John Carey (1861-1886)

On the night of 26 June 1886 as David Jeans, of 14 Treorky Street, and his fiancée Ellen Merchant, of 41 Cathays Terrace, were walking across fields near Weddall Farm, close to Cathays Cemetery and the Rhymney Railway bridge, they were according to Jeans, approached by 5 men, who demanded money. The couple made a dash for it and the assailants threw stones at them. With the robbers hot on their heels, Jeans pulled out a revolver and fired several shots, wounding 3 of the men.

However according to the other party, George Mills ( a farm labourer), James Hawker, John Williams and Thomas Kellow, they stated they had politely told Jeans and his girlfriend that they walking on private land. Jeans then pulled out the gun and started firing at them. Kellow was hit in the thigh and Mills in the hip. John Carey, aged 25 of 47 Ellen Street, Roath, , was shot in the head and a bullet lodged in his brain. Carey was a labourer in the employ of Cardiff Corporation. Trepanning was resorted to in vain. Upon his deathbed he stated that his friends statements were correct. When Carey died on the 4th, Jeans was tried for murder. John Carey was buried at Cathays Cemetery on July 8th.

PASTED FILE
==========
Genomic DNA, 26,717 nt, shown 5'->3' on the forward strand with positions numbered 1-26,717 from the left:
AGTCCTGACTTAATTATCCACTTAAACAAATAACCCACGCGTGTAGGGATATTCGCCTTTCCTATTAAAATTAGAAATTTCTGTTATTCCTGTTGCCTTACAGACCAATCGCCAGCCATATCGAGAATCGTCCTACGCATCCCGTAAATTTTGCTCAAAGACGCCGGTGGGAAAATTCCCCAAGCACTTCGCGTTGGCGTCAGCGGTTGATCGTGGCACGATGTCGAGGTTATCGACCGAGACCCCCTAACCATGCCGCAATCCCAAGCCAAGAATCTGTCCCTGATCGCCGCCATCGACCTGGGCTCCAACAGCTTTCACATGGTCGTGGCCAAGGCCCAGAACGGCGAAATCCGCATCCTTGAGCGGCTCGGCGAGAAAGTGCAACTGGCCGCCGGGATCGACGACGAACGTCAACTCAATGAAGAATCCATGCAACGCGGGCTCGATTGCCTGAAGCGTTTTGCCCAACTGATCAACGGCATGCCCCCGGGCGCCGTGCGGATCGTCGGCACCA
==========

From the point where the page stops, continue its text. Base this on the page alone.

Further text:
In the Assizes Ellen collaborated Jeans story, stating that Jeans had fired into the ground. The evidence of the men was very similar, like they had rehearsed it. The crime was therefore reduced to Justifiable homicide, believing Jeans had acted in self-defence, recommending mercy on the account of the provocation received before the shooting. Jeans was sentenced to 12 months in prison.